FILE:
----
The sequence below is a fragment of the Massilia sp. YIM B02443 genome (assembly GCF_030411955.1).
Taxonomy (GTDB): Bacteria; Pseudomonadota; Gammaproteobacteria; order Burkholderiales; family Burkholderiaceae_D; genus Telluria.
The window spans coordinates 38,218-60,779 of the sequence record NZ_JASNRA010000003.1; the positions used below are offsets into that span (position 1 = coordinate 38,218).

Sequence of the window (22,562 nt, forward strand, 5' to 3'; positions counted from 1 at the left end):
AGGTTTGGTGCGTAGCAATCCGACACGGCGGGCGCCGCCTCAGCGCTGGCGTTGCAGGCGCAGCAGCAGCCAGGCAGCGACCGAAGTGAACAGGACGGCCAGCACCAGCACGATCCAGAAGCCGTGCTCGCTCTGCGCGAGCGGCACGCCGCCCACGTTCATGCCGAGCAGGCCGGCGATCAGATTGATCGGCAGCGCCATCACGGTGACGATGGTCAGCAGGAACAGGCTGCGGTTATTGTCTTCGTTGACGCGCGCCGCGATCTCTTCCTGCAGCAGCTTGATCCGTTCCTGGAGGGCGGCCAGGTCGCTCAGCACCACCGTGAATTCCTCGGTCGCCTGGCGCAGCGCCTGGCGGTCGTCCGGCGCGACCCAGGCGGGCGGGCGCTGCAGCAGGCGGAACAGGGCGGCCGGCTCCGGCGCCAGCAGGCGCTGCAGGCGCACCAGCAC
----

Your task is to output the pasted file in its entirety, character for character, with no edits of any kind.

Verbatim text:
The sequence below is a fragment of the Massilia sp. YIM B02443 genome (assembly GCF_030411955.1).
Taxonomy (GTDB): Bacteria; Pseudomonadota; Gammaproteobacteria; order Burkholderiales; family Burkholderiaceae_D; genus Telluria.
The window spans coordinates 38,218-60,779 of the sequence record NZ_JASNRA010000003.1; the positions used below are offsets into that span (position 1 = coordinate 38,218).

Sequence of the window (22,562 nt, forward strand, 5' to 3'; positions counted from 1 at the left end):
AGGTTTGGTGCGTAGCAATCCGACACGGCGGGCGCCGCCTCAGCGCTGGCGTTGCAGGCGCAGCAGCAGCCAGGCAGCGACCGAAGTGAACAGGACGGCCAGCACCAGCACGATCCAGAAGCCGTGCTCGCTCTGCGCGAGCGGCACGCCGCCCACGTTCATGCCGAGCAGGCCGGCGATCAGATTGATCGGCAGCGCCATCACGGTGACGATGGTCAGCAGGAACAGGCTGCGGTTATTGTCTTCGTTGACGCGCGCCGCGATCTCTTCCTGCAGCAGCTTGATCCGTTCCTGGAGGGCGGCCAGGTCGCTCAGCACCACCGTGAATTCCTCGGTCGCCTGGCGCAGCGCCTGGCGGTCGTCCGGCGCGACCCAGGCGGGCGGGCGCTGCAGCAGGCGGAACAGGGCGGCCGGCTCCGGCGCCAGCAGGCGCTGCAGGCGCACCAGCAC